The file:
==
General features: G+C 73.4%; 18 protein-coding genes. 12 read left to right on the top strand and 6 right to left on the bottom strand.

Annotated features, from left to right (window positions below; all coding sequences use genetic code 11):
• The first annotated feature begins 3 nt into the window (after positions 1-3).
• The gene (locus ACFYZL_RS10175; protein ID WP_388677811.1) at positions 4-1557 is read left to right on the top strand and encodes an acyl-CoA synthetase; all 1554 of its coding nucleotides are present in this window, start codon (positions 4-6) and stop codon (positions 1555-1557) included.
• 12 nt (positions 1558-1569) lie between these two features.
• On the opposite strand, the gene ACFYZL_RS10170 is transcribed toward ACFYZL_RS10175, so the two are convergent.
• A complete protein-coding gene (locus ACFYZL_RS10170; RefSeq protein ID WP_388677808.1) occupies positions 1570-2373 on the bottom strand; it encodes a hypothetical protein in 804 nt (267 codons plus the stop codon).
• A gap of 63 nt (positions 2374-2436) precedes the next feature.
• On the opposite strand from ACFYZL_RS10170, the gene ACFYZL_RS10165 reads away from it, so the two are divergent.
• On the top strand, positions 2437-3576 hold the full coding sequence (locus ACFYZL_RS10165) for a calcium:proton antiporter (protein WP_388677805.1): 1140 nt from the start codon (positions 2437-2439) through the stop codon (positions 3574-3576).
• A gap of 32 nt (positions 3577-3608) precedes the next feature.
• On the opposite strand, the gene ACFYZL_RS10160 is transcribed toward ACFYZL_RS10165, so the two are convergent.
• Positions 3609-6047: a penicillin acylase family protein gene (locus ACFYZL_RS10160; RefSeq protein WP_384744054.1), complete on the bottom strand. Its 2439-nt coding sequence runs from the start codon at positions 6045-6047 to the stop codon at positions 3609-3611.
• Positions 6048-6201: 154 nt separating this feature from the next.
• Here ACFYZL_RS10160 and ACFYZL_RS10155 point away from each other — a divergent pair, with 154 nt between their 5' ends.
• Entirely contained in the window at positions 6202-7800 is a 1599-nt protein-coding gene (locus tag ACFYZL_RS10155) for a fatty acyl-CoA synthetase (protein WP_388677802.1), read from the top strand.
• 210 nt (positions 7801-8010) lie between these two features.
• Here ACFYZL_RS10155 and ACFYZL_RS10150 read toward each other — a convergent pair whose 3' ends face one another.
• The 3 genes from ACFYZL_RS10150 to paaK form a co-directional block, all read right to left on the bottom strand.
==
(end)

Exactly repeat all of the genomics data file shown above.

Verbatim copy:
General features: G+C 73.4%; 18 protein-coding genes. 12 read left to right on the top strand and 6 right to left on the bottom strand.

Annotated features, from left to right (window positions below; all coding sequences use genetic code 11):
• The first annotated feature begins 3 nt into the window (after positions 1-3).
• The gene (locus ACFYZL_RS10175; protein ID WP_388677811.1) at positions 4-1557 is read left to right on the top strand and encodes an acyl-CoA synthetase; all 1554 of its coding nucleotides are present in this window, start codon (positions 4-6) and stop codon (positions 1555-1557) included.
• 12 nt (positions 1558-1569) lie between these two features.
• On the opposite strand, the gene ACFYZL_RS10170 is transcribed toward ACFYZL_RS10175, so the two are convergent.
• A complete protein-coding gene (locus ACFYZL_RS10170; RefSeq protein ID WP_388677808.1) occupies positions 1570-2373 on the bottom strand; it encodes a hypothetical protein in 804 nt (267 codons plus the stop codon).
• A gap of 63 nt (positions 2374-2436) precedes the next feature.
• On the opposite strand from ACFYZL_RS10170, the gene ACFYZL_RS10165 reads away from it, so the two are divergent.
• On the top strand, positions 2437-3576 hold the full coding sequence (locus ACFYZL_RS10165) for a calcium:proton antiporter (protein WP_388677805.1): 1140 nt from the start codon (positions 2437-2439) through the stop codon (positions 3574-3576).
• A gap of 32 nt (positions 3577-3608) precedes the next feature.
• On the opposite strand, the gene ACFYZL_RS10160 is transcribed toward ACFYZL_RS10165, so the two are convergent.
• Positions 3609-6047: a penicillin acylase family protein gene (locus ACFYZL_RS10160; RefSeq protein WP_384744054.1), complete on the bottom strand. Its 2439-nt coding sequence runs from the start codon at positions 6045-6047 to the stop codon at positions 3609-3611.
• Positions 6048-6201: 154 nt separating this feature from the next.
• Here ACFYZL_RS10160 and ACFYZL_RS10155 point away from each other — a divergent pair, with 154 nt between their 5' ends.
• Entirely contained in the window at positions 6202-7800 is a 1599-nt protein-coding gene (locus tag ACFYZL_RS10155) for a fatty acyl-CoA synthetase (protein WP_388677802.1), read from the top strand.
• 210 nt (positions 7801-8010) lie between these two features.
• Here ACFYZL_RS10155 and ACFYZL_RS10150 read toward each other — a convergent pair whose 3' ends face one another.
• The 3 genes from ACFYZL_RS10150 to paaK form a co-directional block, all read right to left on the bottom strand.